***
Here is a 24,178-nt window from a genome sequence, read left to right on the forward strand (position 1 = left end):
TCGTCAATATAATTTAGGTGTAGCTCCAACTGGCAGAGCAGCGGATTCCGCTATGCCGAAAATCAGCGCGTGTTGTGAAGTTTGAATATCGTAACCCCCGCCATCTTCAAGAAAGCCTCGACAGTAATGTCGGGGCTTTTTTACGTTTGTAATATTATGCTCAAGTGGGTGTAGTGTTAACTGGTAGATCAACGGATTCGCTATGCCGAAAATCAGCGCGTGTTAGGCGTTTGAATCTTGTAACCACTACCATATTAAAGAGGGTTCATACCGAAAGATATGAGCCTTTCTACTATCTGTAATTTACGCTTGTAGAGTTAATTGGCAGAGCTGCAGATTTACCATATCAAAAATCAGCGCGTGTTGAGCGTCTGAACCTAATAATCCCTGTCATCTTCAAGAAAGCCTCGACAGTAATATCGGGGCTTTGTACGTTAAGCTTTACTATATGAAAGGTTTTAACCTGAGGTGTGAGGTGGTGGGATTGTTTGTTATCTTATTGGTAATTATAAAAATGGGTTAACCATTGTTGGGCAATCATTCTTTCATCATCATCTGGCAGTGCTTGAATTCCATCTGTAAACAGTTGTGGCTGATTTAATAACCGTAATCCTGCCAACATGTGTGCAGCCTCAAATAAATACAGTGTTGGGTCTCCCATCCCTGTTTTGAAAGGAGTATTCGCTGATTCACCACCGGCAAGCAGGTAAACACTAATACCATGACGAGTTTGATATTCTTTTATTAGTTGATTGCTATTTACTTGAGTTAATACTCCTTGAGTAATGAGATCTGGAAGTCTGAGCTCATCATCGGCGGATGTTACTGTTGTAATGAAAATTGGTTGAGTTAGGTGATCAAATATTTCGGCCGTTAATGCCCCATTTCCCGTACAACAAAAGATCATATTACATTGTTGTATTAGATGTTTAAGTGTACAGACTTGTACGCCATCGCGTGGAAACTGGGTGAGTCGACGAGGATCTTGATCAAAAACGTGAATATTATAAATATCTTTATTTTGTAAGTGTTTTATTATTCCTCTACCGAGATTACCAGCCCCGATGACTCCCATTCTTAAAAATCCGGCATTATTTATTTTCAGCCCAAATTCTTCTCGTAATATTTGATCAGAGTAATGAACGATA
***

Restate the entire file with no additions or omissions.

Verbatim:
Here is a 24,178-nt window from a genome sequence, read left to right on the forward strand (position 1 = left end):
TCGTCAATATAATTTAGGTGTAGCTCCAACTGGCAGAGCAGCGGATTCCGCTATGCCGAAAATCAGCGCGTGTTGTGAAGTTTGAATATCGTAACCCCCGCCATCTTCAAGAAAGCCTCGACAGTAATGTCGGGGCTTTTTTACGTTTGTAATATTATGCTCAAGTGGGTGTAGTGTTAACTGGTAGATCAACGGATTCGCTATGCCGAAAATCAGCGCGTGTTAGGCGTTTGAATCTTGTAACCACTACCATATTAAAGAGGGTTCATACCGAAAGATATGAGCCTTTCTACTATCTGTAATTTACGCTTGTAGAGTTAATTGGCAGAGCTGCAGATTTACCATATCAAAAATCAGCGCGTGTTGAGCGTCTGAACCTAATAATCCCTGTCATCTTCAAGAAAGCCTCGACAGTAATATCGGGGCTTTGTACGTTAAGCTTTACTATATGAAAGGTTTTAACCTGAGGTGTGAGGTGGTGGGATTGTTTGTTATCTTATTGGTAATTATAAAAATGGGTTAACCATTGTTGGGCAATCATTCTTTCATCATCATCTGGCAGTGCTTGAATTCCATCTGTAAACAGTTGTGGCTGATTTAATAACCGTAATCCTGCCAACATGTGTGCAGCCTCAAATAAATACAGTGTTGGGTCTCCCATCCCTGTTTTGAAAGGAGTATTCGCTGATTCACCACCGGCAAGCAGGTAAACACTAATACCATGACGAGTTTGATATTCTTTTATTAGTTGATTGCTATTTACTTGAGTTAATACTCCTTGAGTAATGAGATCTGGAAGTCTGAGCTCATCATCGGCGGATGTTACTGTTGTAATGAAAATTGGTTGAGTTAGGTGATCAAATATTTCGGCCGTTAATGCCCCATTTCCCGTACAACAAAAGATCATATTACATTGTTGTATTAGATGTTTAAGTGTACAGACTTGTACGCCATCGCGTGGAAACTGGGTGAGTCGACGAGGATCTTGATCAAAAACGTGAATATTATAAATATCTTTATTTTGTAAGTGTTTTATTATTCCTCTACCGAGATTACCAGCCCCGATGACTCCCATTCTTAAAAATCCGGCATTATTTATTTTCAGCCCAAATTCTTCTCGTAATATTTGATCAGAGTAATGAACGATA